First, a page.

The digitalization of human activities, from social interactions to industrial processes, has led to unprecedented levels of data collection. New data is constantly being produced, driven by the rise of user-generated content, the digitalization of industries and services, and the improvement of both machine to machine communication and data storage. As recognized in the Commission’s Communication “Towards a data-driven economy”, this trend “holds enormous potential in various fields, ranging from health, food security, energy efficiency to intelligent transport systems and smart cities”. Indeed, data has become an essential resource for societal improvement.
However, despite the obvious benefits of the digital age, there is a growing tendency towards data nationalism and digital border-checks. Several governments have sought to restrict or control the flow of data by introducing a greater number of data localization requirements. A recent study by the Brussels-based European Centre for International Political Economy (ECIPE) shows that over five times as many requirements are in place now compared to 2000.
Data analytics can be disruptive, and the risk of abuse is well-known, partly justifying the impulse to control these flows. But an adequate balance needs to be found. As we have said before, data access can only be meaningful if users can trust that their fundamental rights are protected. Indeed, if rules on privacy and security are effective (e.g., GDPR, NIS Directive), there is no reason to keep unnecessary restrictions on the flow of data.
A few European countries, namely France and (until recently) Germany, have fought hard to keep these barriers in place. What they have failed to account for with their digital protectionism, however, is the likelihood that these restrictions will backfire, leading to losses in productivity and the competitiveness of their economy, without achieving any of the intended objectives.
At a time when the European economy is moving on from its traditional model and becoming progressively more digitalized and data-driven, the economic gains to be achieved by removing these obstacles are impressive, representing around 52 billion EUR per year (0.37% of the EU’s GDP) according to ECIPE’s study.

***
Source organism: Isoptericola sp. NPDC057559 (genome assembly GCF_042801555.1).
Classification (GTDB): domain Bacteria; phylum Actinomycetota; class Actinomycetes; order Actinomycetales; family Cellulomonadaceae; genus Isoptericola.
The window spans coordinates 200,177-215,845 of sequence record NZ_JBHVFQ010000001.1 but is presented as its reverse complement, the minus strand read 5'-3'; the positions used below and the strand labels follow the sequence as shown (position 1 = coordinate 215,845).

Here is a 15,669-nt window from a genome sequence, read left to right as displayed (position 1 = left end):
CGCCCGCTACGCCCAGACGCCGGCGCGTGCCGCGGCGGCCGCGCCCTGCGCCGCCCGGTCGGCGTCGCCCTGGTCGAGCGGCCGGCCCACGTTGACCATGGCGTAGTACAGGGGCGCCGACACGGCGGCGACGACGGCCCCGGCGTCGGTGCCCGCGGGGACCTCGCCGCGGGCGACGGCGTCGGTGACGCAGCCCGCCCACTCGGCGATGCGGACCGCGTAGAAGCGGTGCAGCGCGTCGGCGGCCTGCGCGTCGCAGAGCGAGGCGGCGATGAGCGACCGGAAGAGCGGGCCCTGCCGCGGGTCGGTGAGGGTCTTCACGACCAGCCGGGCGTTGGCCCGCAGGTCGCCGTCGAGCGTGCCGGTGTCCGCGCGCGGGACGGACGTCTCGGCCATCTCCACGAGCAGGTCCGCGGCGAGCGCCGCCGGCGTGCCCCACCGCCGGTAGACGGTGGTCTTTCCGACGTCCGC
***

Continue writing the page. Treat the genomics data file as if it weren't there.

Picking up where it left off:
Regrettably, the EU still lacks a future-proof regulatory framework on data. The European Parliament and at least 14 Member States have called for the removal of forced data localisation requirements. The European Commission has a clear mandate to propose progressive measures to remove these obstacles. Given this, it is disappointing that the recently adopted Communication on “Building a European Data Economy” seems to waver from the Commission’s stance on banning data localization.
The communication does promote free movement of data, but its impact is much more limited that an actual legislative tool, as it represents no more than a non-binding declaration of intentions. Moreover, it seems that consensus around this issue is also faltering, with new alternative methods to reduce barriers being suggested. One such idea floating around the upper levels of the Berlaymont is to instead rely on infringement procedures against Member States which disproportionally limit Single Market freedoms.
But such methods take a long time, and hardly ever create the necessary conditions of certainty and precedent which would enable us to enjoy the level of data flows we want and need. The European Commission needs to stand firm against digital protectionism, or risks perpetuating our current position, to the edge of the podium.